In many cases, “thinking too much” is related to trauma, such as expulsion from one’s home.  In others it is related to the breakdown of social relationships, like being abandoned by a husband or being separated from one’s children.  So, I was struck by reading the commentary of Don Isaac Abarbanel, himself a survivor of the expulsion of the Jews from Spain, on this verse.

According to Abarbanel, Jacob was “left alone” because, after depositing his family safely on the other side of the river, he went back for what the Talmud calls, “a few small jars.”  Other commentators focus on Jacobs scrupulousness at valuing his minutest possessions even at great personal peril.  For Abarbanel, calling them “small jars” means that, even though Jacob is actually going back for the lion’s share of his wealth, their value to him is minimal compared to his wives and children, whom he has already seemingly “lost” by ferrying them to a safe place he may never reach again.  He is alone with gold that now seems almost worthless to him – and with the angels and demons that he now must wrestle with.

It’s a familiar story: I am here but my children are in Texas.  I am here but my mother is still in Bhutan, and I haven’t seen her in 27 years.  I am here with my children, but my husband left when they were small and never came back.  The result in every case?  Thinking too much.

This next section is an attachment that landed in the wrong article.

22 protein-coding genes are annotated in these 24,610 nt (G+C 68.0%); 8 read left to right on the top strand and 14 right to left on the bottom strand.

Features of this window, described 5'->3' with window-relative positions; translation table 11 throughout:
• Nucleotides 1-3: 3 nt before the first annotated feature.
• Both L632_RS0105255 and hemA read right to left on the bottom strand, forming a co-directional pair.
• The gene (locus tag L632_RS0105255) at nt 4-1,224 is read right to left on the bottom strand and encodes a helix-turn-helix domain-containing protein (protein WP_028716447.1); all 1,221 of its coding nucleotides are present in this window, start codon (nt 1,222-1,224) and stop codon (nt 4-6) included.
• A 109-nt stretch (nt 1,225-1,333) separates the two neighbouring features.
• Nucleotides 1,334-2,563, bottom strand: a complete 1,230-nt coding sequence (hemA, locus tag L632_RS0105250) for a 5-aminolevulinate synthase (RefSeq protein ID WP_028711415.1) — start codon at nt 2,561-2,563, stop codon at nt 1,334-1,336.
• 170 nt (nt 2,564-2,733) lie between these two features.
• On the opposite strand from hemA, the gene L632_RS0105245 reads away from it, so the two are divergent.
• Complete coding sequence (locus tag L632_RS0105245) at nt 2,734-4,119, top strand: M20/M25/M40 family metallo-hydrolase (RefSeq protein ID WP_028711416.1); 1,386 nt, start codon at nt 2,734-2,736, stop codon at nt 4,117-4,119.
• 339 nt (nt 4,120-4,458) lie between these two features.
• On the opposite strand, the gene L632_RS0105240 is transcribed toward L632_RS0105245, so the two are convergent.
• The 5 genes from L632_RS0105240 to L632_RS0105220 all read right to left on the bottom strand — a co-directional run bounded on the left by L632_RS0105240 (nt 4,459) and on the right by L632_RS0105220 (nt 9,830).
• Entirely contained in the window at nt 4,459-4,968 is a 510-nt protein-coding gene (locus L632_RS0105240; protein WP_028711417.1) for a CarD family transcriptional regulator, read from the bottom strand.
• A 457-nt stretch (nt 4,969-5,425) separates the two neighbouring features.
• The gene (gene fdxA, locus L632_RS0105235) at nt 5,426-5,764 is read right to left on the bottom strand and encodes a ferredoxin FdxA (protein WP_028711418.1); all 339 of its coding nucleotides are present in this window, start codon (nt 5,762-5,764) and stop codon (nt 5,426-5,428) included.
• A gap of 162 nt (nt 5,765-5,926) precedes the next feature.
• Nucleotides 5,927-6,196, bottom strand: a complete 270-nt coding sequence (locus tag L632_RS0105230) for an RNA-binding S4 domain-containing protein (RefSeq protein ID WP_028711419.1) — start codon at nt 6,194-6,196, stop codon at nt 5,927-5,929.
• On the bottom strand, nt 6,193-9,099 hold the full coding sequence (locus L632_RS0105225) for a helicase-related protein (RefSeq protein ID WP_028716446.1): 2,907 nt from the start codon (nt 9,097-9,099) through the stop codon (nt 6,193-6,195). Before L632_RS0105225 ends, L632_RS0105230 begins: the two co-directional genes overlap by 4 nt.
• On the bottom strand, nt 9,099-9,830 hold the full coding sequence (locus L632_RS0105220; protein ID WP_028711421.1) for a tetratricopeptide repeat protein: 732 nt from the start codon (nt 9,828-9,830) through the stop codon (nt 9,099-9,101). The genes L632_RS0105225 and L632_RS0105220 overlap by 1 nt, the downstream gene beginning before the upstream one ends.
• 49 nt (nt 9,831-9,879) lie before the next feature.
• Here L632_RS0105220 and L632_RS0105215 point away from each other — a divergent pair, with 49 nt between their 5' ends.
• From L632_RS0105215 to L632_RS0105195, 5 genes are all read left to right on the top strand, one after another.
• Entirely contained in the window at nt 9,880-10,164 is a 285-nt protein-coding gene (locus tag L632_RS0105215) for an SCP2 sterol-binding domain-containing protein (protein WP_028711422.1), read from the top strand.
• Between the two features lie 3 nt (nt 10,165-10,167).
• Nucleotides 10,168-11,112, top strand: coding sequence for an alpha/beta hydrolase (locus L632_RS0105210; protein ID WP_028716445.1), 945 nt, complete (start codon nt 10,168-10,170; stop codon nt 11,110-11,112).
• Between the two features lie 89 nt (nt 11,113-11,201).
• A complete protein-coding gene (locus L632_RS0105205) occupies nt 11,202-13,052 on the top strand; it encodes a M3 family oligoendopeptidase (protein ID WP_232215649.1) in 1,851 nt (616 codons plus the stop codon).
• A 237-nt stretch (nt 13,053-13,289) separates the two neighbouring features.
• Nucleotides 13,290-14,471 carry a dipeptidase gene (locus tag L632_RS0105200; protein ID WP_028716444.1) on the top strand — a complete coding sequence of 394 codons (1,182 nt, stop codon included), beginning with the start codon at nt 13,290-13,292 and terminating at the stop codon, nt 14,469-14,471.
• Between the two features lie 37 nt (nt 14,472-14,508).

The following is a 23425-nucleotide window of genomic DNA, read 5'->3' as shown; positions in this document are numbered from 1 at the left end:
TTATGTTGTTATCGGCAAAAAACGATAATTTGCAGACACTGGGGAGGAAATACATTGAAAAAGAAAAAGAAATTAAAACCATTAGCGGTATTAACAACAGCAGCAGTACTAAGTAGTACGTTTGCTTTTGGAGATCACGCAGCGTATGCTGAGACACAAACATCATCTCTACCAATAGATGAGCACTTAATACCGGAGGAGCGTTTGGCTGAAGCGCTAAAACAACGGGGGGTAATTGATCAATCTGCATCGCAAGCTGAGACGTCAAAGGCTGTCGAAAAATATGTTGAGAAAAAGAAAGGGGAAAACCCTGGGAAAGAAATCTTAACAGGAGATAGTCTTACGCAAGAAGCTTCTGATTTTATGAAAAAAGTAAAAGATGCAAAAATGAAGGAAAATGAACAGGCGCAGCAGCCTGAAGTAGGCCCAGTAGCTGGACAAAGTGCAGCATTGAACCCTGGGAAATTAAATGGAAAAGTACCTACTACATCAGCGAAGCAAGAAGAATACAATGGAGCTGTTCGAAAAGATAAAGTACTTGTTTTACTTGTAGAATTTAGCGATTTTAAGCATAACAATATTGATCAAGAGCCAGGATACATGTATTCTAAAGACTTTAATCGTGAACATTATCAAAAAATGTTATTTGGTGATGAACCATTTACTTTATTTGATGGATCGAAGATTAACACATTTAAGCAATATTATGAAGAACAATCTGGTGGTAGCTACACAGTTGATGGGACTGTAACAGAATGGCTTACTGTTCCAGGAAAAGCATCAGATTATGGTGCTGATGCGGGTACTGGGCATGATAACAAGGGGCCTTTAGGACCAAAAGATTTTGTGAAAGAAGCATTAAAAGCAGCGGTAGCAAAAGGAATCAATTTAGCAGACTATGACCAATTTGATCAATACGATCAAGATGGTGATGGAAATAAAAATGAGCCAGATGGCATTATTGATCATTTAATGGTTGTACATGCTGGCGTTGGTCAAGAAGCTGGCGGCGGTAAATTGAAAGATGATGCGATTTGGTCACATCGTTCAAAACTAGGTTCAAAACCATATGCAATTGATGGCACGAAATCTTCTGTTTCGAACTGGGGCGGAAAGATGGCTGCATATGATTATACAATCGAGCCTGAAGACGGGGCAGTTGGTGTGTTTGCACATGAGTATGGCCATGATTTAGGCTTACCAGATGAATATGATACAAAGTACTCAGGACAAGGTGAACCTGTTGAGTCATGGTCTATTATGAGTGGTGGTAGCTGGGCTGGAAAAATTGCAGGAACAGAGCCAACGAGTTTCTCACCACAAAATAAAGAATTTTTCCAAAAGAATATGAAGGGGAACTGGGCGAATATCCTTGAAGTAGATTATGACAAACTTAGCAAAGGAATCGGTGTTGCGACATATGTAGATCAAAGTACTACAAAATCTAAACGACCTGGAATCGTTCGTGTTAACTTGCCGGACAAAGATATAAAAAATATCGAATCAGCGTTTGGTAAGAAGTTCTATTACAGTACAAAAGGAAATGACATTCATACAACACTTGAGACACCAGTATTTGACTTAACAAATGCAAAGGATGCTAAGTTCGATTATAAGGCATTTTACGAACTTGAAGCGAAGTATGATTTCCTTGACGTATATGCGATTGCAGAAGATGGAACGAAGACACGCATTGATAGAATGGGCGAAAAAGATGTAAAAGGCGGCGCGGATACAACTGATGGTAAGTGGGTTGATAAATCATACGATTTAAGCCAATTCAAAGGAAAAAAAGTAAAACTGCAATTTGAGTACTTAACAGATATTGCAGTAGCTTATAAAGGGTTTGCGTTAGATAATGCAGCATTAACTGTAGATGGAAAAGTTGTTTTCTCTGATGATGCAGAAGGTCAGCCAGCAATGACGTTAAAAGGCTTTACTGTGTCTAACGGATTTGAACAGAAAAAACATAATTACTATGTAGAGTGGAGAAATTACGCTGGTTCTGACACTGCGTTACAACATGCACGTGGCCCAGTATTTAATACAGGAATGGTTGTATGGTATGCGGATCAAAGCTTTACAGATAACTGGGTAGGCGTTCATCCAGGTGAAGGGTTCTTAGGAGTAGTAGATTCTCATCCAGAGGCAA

Tellingly, “success,” as defined by family members getting steady jobs and buying houses and cars, makes the situation worse.  People become busier, families move further out into the suburbs and away from naturally occurring dense clusters of people speaking the same language and sharing the same history of distress, and those who are already thinking too much have even less human contact and spend even more time thinking.  Compared to the embrace of people, all the material success seems like nothing more than “a few small jars.”

Curiously, the commentator Rashbam speculates that when Jacob is left alone, he is planning on fleeing in a completely different direction.  Presumably, this is to spare his family any further danger when Esau comes after him – but how does he think they will feel when Jacob never comes back?  And how will he feel at being left with nothing but those few small jars of all he has worked for?